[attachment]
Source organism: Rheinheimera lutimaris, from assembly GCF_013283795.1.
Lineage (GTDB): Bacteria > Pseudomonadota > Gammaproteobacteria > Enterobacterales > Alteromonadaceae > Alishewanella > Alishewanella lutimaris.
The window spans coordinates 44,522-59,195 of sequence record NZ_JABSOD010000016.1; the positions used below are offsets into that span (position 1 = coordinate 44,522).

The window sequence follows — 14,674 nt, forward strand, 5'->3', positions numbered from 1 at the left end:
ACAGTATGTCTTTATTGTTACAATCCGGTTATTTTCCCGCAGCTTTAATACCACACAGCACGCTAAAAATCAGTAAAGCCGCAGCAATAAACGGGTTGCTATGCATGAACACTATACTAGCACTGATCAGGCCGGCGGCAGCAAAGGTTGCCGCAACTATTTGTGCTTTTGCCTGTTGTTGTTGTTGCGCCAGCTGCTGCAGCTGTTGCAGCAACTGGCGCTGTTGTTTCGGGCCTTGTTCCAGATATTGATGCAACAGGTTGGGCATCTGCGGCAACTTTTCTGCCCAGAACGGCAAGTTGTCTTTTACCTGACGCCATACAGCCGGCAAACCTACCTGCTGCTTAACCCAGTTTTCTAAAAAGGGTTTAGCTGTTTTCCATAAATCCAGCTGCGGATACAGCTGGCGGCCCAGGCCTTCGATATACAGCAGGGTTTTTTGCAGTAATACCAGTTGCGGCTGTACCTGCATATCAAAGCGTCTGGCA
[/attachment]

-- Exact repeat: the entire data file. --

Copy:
Source organism: Rheinheimera lutimaris, from assembly GCF_013283795.1.
Lineage (GTDB): Bacteria > Pseudomonadota > Gammaproteobacteria > Enterobacterales > Alteromonadaceae > Alishewanella > Alishewanella lutimaris.
The window spans coordinates 44,522-59,195 of sequence record NZ_JABSOD010000016.1; the positions used below are offsets into that span (position 1 = coordinate 44,522).

The window sequence follows — 14,674 nt, forward strand, 5'->3', positions numbered from 1 at the left end:
ACAGTATGTCTTTATTGTTACAATCCGGTTATTTTCCCGCAGCTTTAATACCACACAGCACGCTAAAAATCAGTAAAGCCGCAGCAATAAACGGGTTGCTATGCATGAACACTATACTAGCACTGATCAGGCCGGCGGCAGCAAAGGTTGCCGCAACTATTTGTGCTTTTGCCTGTTGTTGTTGTTGCGCCAGCTGCTGCAGCTGTTGCAGCAACTGGCGCTGTTGTTTCGGGCCTTGTTCCAGATATTGATGCAACAGGTTGGGCATCTGCGGCAACTTTTCTGCCCAGAACGGCAAGTTGTCTTTTACCTGACGCCATACAGCCGGCAAACCTACCTGCTGCTTAACCCAGTTTTCTAAAAAGGGTTTAGCTGTTTTCCATAAATCCAGCTGCGGATACAGCTGGCGGCCCAGGCCTTCGATATACAGCAGGGTTTTTTGCAGTAATACCAGTTGCGGCTGTACCTGCATATCAAAGCGTCTGGCA